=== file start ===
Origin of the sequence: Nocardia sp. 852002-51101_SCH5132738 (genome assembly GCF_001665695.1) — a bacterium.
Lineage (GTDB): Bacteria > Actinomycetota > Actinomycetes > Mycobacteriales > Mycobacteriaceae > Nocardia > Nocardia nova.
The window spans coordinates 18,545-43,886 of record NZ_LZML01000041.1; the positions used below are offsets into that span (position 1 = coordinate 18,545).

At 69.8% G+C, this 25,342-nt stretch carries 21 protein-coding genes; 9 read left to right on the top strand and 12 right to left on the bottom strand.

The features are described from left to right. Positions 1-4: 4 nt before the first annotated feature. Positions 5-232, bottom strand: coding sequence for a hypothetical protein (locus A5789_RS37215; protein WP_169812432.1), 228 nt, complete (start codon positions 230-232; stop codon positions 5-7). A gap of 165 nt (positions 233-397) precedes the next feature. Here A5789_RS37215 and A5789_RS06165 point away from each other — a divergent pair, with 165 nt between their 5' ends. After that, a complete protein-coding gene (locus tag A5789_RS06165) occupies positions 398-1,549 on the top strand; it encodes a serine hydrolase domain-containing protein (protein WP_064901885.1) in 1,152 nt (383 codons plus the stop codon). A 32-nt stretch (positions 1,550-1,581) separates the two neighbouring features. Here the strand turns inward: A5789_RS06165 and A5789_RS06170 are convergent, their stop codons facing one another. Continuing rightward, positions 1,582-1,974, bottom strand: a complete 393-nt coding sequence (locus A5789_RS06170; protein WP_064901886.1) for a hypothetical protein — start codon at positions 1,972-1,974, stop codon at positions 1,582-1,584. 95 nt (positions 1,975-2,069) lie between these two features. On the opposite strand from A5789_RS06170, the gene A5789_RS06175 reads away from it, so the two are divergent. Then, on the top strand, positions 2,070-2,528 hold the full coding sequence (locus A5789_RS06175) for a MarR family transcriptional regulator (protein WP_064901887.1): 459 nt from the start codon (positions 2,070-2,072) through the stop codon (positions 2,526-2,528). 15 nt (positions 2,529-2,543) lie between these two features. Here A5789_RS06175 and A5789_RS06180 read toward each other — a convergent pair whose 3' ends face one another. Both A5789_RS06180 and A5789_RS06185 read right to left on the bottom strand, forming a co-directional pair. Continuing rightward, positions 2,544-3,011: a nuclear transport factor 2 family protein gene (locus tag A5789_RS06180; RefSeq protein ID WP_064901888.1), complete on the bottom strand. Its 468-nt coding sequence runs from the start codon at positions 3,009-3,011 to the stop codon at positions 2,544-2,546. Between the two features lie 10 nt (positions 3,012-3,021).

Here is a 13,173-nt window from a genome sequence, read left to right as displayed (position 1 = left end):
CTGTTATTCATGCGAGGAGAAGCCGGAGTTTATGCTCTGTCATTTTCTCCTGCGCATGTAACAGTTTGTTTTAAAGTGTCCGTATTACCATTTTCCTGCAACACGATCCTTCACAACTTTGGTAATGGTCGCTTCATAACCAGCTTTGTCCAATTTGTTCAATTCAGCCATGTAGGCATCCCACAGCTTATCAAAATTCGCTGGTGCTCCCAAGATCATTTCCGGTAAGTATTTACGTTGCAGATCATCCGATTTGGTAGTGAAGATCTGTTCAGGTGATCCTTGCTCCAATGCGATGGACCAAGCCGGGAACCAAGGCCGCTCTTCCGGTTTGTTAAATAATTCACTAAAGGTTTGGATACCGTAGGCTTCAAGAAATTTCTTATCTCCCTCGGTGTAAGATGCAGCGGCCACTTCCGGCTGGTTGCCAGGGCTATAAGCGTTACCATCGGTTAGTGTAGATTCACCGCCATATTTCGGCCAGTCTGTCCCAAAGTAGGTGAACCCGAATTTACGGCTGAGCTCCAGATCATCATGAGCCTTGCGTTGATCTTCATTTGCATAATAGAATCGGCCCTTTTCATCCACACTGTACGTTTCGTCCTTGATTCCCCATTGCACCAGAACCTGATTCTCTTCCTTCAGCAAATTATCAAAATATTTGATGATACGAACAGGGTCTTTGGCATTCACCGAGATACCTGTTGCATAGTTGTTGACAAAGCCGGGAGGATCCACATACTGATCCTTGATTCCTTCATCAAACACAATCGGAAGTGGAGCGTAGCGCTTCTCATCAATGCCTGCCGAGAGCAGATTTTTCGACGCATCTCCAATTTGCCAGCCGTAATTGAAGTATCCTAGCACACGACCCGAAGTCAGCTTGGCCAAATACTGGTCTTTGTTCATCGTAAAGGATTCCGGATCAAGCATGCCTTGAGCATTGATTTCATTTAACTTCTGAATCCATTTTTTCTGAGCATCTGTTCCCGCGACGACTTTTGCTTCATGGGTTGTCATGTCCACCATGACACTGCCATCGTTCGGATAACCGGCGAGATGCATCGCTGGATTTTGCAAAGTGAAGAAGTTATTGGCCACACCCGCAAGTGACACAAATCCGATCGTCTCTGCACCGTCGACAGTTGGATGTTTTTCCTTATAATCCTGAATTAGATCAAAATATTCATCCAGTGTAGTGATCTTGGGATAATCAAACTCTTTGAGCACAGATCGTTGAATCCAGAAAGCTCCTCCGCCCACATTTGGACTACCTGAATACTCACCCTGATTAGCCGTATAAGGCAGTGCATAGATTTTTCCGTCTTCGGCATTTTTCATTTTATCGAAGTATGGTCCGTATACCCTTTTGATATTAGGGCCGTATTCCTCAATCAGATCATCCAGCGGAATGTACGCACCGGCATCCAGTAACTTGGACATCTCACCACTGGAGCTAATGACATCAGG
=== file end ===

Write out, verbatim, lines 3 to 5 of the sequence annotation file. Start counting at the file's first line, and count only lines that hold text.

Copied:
The window spans coordinates 18,545-43,886 of record NZ_LZML01000041.1; the positions used below are offsets into that span (position 1 = coordinate 18,545).

At 69.8% G+C, this 25,342-nt stretch carries 21 protein-coding genes; 9 read left to right on the top strand and 12 right to left on the bottom strand.

The features are described from left to right. Positions 1-4: 4 nt before the first annotated feature. Positions 5-232, bottom strand: coding sequence for a hypothetical protein (locus A5789_RS37215; protein WP_169812432.1), 228 nt, complete (start codon positions 230-232; stop codon positions 5-7). A gap of 165 nt (positions 233-397) precedes the next feature. Here A5789_RS37215 and A5789_RS06165 point away from each other — a divergent pair, with 165 nt between their 5' ends. After that, a complete protein-coding gene (locus tag A5789_RS06165) occupies positions 398-1,549 on the top strand; it encodes a serine hydrolase domain-containing protein (protein WP_064901885.1) in 1,152 nt (383 codons plus the stop codon). A 32-nt stretch (positions 1,550-1,581) separates the two neighbouring features. Here the strand turns inward: A5789_RS06165 and A5789_RS06170 are convergent, their stop codons facing one another. Continuing rightward, positions 1,582-1,974, bottom strand: a complete 393-nt coding sequence (locus A5789_RS06170; protein WP_064901886.1) for a hypothetical protein — start codon at positions 1,972-1,974, stop codon at positions 1,582-1,584. 95 nt (positions 1,975-2,069) lie between these two features. On the opposite strand from A5789_RS06170, the gene A5789_RS06175 reads away from it, so the two are divergent. Then, on the top strand, positions 2,070-2,528 hold the full coding sequence (locus A5789_RS06175) for a MarR family transcriptional regulator (protein WP_064901887.1): 459 nt from the start codon (positions 2,070-2,072) through the stop codon (positions 2,526-2,528). 15 nt (positions 2,529-2,543) lie between these two features. Here A5789_RS06175 and A5789_RS06180 read toward each other — a convergent pair whose 3' ends face one another. Both A5789_RS06180 and A5789_RS06185 read right to left on the bottom strand, forming a co-directional pair. Continuing rightward, positions 2,544-3,011: a nuclear transport factor 2 family protein gene (locus tag A5789_RS06180; RefSeq protein ID WP_064901888.1), complete on the bottom strand. Its 468-nt coding sequence runs from the start codon at positions 3,009-3,011 to the stop codon at positions 2,544-2,546. Between the two features lie 10 nt (positions 3,012-3,021).